Sunday, January 16, 2022
- Buoy 233 (Pearl Harbor)/Buoy 239 (Lanai)/Buoy 238 (Barbers Pt): Seas were 5.7 ft @ 15.4 secs with swell 4.4 ft @ 14.7 secs from 310 degrees. Water temp 77.2 degs (Barbers Pnt), NA (Lani 239), 76.1 (Pearl Harbor 233).
- Buoy 202 (Hanalei): Seas were 10.2 ft @ 15.4 secs with swell 6.2 ft @ 14.6 secs from 316 degrees. Water temp 77.4 degs.
- Buoy 46025 (Catalina RDG): Seas were 4.0 ft @ 14.7 secs with swell 3.3 ft @ 13.4 secs from 265 degrees. Wind northwest at 2-4 kts. Water temperature 58.3 degs, 58.1 (Topanga 103), 57.9 degs (Long Beach 215), 58.8 (Del Mar 153), 58.1 (Imperial Beach 155). At Harvest Buoy (071) primary swell was 6.9 ft @ 13.5 secs from 287 degrees. At Santa Monica (028) swell was 3.4 ft @ 14.0 secs from 264 degrees. At Oceanside (045) swell was 2.2 ft @ 14.6 secs from 259 degrees. Southward at Pt Loma (191) swell was 4.3 ft @ 13.8 secs from 273 degrees. Water temp 59.5 degs.
- Buoy 46012 (Half Moon Bay)/029 (Pt Reyes): Seas were 8.4 ft @ 13.7 secs with swell 7.2 ft @ 13.9 secs from 294 degrees. Wind at the buoy (012) was northeast at 4-8 kts. Water temp NA (Pt Reyes 029), 53.1 (46026), 53.1 degs (SF Bar 142), and 54.0 (Santa Cruz 254).
See Hi-Res Buoy Dashboards (bottom of the page)
Swell Classification Guidelines
Significant: Winter - Swell 8 ft @ 14 secs or greater (11+ ft faces) for 8+ hours (greater than double overhead).
Summer - Head high or better.
Advanced: Winter - Swell and period combination capable of generating faces 1.5 times overhead to double overhead (7-10 ft)
Summer - Chest to head high.
Intermediate/Utility Class: Winter - Swell and period combination generating faces at head high to 1.5 times overhead (4-7 ft).
Summer - Waist to chest high.
Impulse/Windswell: Winter - Swell and period combination generating faces up to head high (1-4 ft) or anything with a period less than 11 secs.
Summer - up to waist high swell. Also called 'Background' swell.
Surf Heights for Hawaii should be consider 'Hawaiian Scale' if period exceeds 14 secs.
On Sunday (1/16) North and Central CA had set waves at 3 ft overhead and lined up with good form and glassy conditions. Protected breaks were 1-2 ft overhead on the sets and clean and lined up but mostly closed out. At Santa Cruz surf was head high with some bigger sets and lined up and clean but soft. In Southern California/Ventura waves were waist to chest high and lined up and clean with decent form but inconsistent. Central Orange County had sets at 2-3 ft overhead and lined up and clean but a bit closed out. South Orange County's best summertime breaks had sets at waist to chest high and lined up and super clean and fun looking. North San Diego had sets at shoulder to head high and lined up and clean and peeling. Hawaii's North Shore was 10 ft and clean and lined up with good form. The South Shore was chest high and clean with decent form and no wind. The East Shore was waist high and clean with no wind.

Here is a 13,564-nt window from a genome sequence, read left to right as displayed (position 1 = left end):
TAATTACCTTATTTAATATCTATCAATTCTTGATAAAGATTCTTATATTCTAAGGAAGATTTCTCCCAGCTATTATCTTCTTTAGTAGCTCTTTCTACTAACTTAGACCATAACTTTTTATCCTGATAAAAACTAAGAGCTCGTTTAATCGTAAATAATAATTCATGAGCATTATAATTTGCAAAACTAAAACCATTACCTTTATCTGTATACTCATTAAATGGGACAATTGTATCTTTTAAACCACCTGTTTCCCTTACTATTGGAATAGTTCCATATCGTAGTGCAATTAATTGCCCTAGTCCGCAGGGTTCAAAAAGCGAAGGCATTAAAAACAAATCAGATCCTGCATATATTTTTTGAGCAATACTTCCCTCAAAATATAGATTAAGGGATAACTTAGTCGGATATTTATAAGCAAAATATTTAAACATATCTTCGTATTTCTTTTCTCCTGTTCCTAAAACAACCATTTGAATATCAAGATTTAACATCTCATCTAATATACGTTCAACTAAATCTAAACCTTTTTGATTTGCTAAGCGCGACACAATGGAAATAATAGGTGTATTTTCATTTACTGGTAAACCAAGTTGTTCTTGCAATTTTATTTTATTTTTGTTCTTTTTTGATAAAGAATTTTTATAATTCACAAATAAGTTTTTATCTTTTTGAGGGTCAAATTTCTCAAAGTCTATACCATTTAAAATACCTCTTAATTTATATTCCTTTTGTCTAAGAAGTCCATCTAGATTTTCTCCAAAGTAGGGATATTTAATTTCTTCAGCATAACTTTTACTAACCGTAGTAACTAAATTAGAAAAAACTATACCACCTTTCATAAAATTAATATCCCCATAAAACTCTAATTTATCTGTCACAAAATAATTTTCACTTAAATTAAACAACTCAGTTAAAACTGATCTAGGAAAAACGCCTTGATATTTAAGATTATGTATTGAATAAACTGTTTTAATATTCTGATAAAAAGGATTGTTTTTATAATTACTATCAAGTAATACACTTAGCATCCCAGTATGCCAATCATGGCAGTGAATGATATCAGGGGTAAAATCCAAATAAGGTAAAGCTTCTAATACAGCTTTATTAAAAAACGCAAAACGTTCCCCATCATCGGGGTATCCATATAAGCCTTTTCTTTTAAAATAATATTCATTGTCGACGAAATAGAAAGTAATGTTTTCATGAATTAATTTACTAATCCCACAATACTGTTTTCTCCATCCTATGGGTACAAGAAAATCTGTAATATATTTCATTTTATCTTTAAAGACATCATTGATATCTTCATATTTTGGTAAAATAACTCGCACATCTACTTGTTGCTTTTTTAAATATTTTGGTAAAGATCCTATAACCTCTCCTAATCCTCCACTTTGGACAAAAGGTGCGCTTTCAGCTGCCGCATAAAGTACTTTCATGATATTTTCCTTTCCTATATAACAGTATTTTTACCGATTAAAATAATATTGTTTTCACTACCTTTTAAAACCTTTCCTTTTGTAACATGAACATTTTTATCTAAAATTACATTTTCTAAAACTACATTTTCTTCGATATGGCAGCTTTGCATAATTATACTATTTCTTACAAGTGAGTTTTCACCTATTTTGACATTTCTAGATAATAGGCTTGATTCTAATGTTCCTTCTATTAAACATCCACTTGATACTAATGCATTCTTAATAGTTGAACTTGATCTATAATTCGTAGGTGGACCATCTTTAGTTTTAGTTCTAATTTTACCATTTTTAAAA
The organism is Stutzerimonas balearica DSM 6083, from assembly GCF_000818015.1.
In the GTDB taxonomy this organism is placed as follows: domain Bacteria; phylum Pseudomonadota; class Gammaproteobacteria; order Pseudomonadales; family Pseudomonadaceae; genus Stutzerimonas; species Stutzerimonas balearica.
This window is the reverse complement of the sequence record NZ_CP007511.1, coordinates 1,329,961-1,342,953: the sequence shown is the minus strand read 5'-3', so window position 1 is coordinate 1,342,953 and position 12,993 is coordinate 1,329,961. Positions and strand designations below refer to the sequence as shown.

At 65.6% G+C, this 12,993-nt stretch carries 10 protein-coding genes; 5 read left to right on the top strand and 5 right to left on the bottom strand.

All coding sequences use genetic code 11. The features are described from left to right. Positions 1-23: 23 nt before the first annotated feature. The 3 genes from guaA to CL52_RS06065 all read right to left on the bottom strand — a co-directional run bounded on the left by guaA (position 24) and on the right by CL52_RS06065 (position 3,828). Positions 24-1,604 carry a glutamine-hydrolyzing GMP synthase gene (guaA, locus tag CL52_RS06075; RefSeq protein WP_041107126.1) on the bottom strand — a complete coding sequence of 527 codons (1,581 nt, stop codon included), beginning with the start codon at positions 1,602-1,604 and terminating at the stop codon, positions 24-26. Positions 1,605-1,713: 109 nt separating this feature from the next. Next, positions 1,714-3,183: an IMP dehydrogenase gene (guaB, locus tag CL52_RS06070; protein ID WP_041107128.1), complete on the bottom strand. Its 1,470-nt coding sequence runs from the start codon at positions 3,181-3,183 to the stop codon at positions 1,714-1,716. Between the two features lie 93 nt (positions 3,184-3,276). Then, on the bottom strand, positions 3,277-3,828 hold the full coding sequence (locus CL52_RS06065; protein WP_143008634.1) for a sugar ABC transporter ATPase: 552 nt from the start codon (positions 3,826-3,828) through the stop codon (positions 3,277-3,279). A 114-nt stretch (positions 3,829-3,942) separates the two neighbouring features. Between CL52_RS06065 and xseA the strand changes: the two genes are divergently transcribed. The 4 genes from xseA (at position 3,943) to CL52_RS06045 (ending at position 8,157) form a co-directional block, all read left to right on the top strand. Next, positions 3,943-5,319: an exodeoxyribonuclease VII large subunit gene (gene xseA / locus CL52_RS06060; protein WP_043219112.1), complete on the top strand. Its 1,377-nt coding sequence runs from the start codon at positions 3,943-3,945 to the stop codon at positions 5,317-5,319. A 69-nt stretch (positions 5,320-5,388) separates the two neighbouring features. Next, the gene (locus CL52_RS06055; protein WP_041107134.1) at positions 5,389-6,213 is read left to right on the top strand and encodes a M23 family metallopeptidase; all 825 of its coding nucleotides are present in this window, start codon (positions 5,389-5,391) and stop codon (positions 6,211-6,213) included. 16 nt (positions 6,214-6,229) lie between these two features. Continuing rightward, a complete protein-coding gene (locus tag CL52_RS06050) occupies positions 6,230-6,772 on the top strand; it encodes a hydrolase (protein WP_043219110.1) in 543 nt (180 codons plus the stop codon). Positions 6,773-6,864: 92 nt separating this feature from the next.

See QuikCASTs for the 5 day surf overview or read below for the detailed view.
On Sunday (1/16) North and Central California was getting swell from a local gale that was off the Pacific Northwest on Thurs-Fri (1/14) producing up to 26 ft seas aimed east. Hawaii was getting swell from a local gale that passed north of the Islands on Thurs-Fri (1/14) producing up to 26 ft seas over a small area aimed well at Hawaii. A bit of a break is forecast until swell from a new poorly organized gale arrives. That gale is broader and projected to track east to the dateline Sun-Tues (1/18) producing 20-23 ft seas aimed well at the Islands. A stronger system is forecast developing west of the dateline tracking to a point norht of the Islands Tues-Fri (1/21) producing up to 42 ft seas aimed east. And yet another small but solid system is to form on the dateline Fri (1/21) tracking to the Western Gulf on Sun (1/23) producing 40 ft seas aimed east. So the swell production machine is finally in gear.
See all the details below...
SHORT- TERM FORECAST
Current marine weather and wave analysis plus forecast conditions for the next 72 hours
On Sunday (1/16) the jet was well consolidated pushing east off Japan on the 30N latitude line running flat east to a point 800 nmiles north of Hawaii with winds 180-190 kts between Japan and the dateline forming abroad but shallow trough offering good support for gale development. the jet split at 155W with the northern branch weak and tracking up into Alaska offering nothing but high pressure east of the split point. Over the next 72 hours starting Mon (1/17) the situation is to remain unchanged except for winds building to 200-210 kts in the jet with the same broad trough holding and the split point immovable. Good support for gale developemnt to continue. Beyond 72 hours no real change is forecast through Sat (1/22) but winds fading some in the ejt to maybe 180-190 kts still offering good support for gale development. But by Sun (1/23) winds in the jet are to start fading to 130 kts off Japan and 170 kts just west of the split point with te broad shallow trough still in place over the dateline. The split point is to move east splightly to 148W. Continued support for gale developement is suggested. But there's some concern the jet might start to fade and unravel in the west long term as the Active Phase of the MJO fades over the Pacific.